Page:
DC Employment Legislative Updates

The District of Columbia will soon require employers to disclose pay ranges in job postings after Mayor Muriel Bowser signed the Wage Transparency Omnibus Amendment Act of 2023 into law on Friday January 12, 2024. When it goes into effect on June 30, 2024, the District will join a growing number of states with wage transparency laws, including Illinois, California, New York, Colorado, Massachusetts, and Washington State.Continue Reading DC Joins the Wage Transparency Movement

In 2022, Washington D.C. voters passed Initiative 82, or the “District of Columbia Tip Credit Elimination Act,” which later became law in February 2023. As we previously reported, the law will gradually phase out the “tip credit” that allows employers to pay tipped employees a lower wage while using gratuities to cover the difference between the lower wage and Washington D.C.’s minimum wage. Under this law, the tip credit is set to be gradually phased out by 2027, at which time employers will be required to pay tipped employees the Washington D.C. minimum wage.Continue Reading Washington D.C. Attorney General Offers Guidance for Restaurant Employers Amidst Spike in Service Fees

Last summer, the Washington D.C. Council unanimously passed a bill that prohibits employers from refusing to hire, terminating, suspending, failing to promote, demote, or otherwise penalizing any employee who uses marijuana, even if they fail a drug test. In October 2022, the bill, referred to as the D.C. Marijuana Protections Amendment Act of 2022, was signed by Mayor Bowser. The law goes into effect on or after July 13, 2023.[1] Continue Reading On the Horizon: Broad Employment Protections for Marijuana Users in the District of Columbia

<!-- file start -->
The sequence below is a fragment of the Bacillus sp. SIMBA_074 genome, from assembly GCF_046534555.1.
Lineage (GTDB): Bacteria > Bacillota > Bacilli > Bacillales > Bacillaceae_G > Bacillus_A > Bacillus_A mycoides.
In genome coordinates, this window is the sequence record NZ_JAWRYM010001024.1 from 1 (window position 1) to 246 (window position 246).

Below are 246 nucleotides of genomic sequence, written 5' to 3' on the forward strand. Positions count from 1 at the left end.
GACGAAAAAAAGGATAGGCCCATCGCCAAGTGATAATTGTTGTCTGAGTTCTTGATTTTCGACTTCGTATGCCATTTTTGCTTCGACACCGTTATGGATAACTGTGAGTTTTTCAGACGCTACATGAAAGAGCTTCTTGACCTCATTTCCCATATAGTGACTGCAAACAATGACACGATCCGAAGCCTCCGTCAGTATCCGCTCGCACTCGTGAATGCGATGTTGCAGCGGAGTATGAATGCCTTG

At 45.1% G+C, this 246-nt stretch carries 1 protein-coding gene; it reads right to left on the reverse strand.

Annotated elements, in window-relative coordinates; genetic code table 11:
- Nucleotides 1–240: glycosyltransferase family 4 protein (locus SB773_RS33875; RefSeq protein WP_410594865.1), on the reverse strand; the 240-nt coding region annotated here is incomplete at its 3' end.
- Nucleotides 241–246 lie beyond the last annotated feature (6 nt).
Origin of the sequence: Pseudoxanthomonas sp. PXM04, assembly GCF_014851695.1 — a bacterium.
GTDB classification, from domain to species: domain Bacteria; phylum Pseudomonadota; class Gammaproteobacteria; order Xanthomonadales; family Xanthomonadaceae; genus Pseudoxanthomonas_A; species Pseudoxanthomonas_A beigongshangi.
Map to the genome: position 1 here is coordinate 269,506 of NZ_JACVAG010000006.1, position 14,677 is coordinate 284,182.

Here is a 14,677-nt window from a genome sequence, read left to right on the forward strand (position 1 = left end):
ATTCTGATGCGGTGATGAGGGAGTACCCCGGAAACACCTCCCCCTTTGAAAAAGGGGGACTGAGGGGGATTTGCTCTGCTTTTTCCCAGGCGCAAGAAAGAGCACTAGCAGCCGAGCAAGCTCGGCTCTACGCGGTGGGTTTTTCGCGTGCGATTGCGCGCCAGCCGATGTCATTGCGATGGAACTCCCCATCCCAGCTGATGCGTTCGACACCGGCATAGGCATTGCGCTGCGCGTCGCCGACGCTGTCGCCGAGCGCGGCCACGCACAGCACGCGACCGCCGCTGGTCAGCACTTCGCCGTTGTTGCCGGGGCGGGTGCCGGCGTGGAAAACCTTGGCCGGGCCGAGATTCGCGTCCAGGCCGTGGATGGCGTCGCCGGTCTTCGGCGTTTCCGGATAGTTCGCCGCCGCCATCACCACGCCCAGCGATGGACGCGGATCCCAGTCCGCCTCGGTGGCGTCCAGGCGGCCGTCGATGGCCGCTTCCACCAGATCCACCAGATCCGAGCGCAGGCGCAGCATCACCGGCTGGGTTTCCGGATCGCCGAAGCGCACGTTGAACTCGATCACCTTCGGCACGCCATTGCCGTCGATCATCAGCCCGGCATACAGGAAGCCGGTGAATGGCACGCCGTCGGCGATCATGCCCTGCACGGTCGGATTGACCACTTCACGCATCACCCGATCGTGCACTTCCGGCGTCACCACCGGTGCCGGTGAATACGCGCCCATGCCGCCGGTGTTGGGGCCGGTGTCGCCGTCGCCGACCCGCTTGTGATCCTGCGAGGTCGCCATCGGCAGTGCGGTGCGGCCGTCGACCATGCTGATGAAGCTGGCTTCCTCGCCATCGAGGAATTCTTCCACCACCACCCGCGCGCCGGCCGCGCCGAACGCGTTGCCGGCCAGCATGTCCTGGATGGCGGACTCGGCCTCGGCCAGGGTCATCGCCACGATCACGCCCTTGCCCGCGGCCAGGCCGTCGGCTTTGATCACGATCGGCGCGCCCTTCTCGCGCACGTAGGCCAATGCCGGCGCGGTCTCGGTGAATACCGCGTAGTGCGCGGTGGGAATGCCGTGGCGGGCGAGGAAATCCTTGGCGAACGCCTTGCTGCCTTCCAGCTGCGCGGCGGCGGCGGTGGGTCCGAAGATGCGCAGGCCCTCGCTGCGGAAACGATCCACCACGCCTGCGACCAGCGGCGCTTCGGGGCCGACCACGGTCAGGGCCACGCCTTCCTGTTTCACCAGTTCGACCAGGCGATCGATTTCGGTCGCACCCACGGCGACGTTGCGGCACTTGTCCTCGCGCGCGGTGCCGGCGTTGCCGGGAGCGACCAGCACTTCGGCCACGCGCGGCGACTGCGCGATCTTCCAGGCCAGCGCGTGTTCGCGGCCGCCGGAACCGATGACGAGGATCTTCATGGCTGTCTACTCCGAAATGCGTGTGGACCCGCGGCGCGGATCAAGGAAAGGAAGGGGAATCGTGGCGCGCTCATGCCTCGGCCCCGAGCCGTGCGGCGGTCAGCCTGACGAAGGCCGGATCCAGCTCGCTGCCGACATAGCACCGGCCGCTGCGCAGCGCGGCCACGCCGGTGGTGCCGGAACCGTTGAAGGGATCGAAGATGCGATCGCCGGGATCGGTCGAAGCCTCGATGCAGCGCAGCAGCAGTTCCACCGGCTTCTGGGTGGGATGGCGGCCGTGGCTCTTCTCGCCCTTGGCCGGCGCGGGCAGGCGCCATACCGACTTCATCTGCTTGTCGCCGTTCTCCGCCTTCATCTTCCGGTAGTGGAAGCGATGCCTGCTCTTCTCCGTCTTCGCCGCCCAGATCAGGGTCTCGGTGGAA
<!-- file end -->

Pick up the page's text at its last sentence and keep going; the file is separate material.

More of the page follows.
A five year long saga appears to be coming to a close as Washington D.C.’s alternative minimum wage for tipped employees is set to begin phasing out in May 2023. Under the new D.C. law, the minimum wage for tipped workers will rise incrementally until July 1, 2027, when their base wage will equal the minimum wage for other D.C. workers. D.C. joins seven other states that have eliminated the lower minimum wage for tipped employees – including Alaska, California, Minnesota, Montana, Nevada, Oregon, and Washington State.Continue Reading Once, Twice, Gone: After Two Ballot Initiatives, D.C.’s Minimum Wage Tip Credit Set to Be Phased Out